Fluid Pumping and Mass Transfer in the Lymphatic System
Date: Wed 4 Nov 2015, 15:00 - 16:00
Location: PP1 Lecture Theatre, People's Palace, Mile End
Prof. James Moore, Imperial College
The lymphatic system has many recognized important roles in normal physiology and in a variety of disease conditions. In addition to returning fluid from interstitial tissue spaces to the blood circulation, it also serves as an important transport route for immune cells. Lymph nodes are important sites for cellular interactions involved in immunity, inflammation and fluid balance. Transport phenomena and/or breakdowns in lymphatic system performance are crucial, or at least involved in, cardiovascular diseases, cancer, obesity and injury resolution. Despite the importance in so many causes of death and disability, little is actually known about transport mechanisms in this obscure system.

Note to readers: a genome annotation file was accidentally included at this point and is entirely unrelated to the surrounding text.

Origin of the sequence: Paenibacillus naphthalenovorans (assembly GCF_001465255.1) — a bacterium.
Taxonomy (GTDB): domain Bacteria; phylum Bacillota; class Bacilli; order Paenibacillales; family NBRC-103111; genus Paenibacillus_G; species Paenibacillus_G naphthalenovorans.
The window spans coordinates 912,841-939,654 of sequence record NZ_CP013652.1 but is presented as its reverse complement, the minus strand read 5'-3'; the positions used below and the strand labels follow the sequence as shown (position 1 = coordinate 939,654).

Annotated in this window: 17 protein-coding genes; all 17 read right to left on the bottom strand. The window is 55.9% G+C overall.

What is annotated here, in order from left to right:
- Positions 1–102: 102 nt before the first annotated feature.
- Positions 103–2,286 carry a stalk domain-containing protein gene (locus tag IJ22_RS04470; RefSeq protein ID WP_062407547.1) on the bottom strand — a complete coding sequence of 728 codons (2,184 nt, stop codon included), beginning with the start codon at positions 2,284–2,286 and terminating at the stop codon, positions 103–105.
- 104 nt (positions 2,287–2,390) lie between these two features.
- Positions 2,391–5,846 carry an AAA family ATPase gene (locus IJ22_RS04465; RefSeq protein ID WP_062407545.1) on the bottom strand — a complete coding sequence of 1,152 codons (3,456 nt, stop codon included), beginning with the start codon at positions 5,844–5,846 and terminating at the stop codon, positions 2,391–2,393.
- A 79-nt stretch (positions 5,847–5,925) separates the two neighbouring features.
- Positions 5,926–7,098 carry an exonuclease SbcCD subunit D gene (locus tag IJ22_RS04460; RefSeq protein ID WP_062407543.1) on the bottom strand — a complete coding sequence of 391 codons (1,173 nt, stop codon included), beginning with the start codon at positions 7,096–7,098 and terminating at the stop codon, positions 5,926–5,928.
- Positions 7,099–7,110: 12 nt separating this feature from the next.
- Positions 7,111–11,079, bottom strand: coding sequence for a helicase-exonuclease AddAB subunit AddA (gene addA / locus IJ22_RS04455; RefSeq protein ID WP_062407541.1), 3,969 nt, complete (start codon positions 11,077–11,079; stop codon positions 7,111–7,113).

We have developed models of lymphatic system pumping based on a multiscale approach, combined with a unique experimental skill set. In addition to the general insight on lymphatic pumping, we have elucidated the phenomena by which the lymphatic system is able to generate negative interstitial tissue pressures while still generating positive fluid flow out of those tissues. This resolves a decades-old mystery of basic physiology. Our results have also identified two physical properties of lymphatic vessel behavior that are crucial for effective pumping. The first is the resistance of lymphatic valves to both forward and reverse flows, and how they switch from the closed to the open position and back. The second is the unique abilities of lymphatic muscle cells (LMC) to contract over a wide range of vessel diameters. Our current experimental and modeling work is focused on quantifying these parameters better?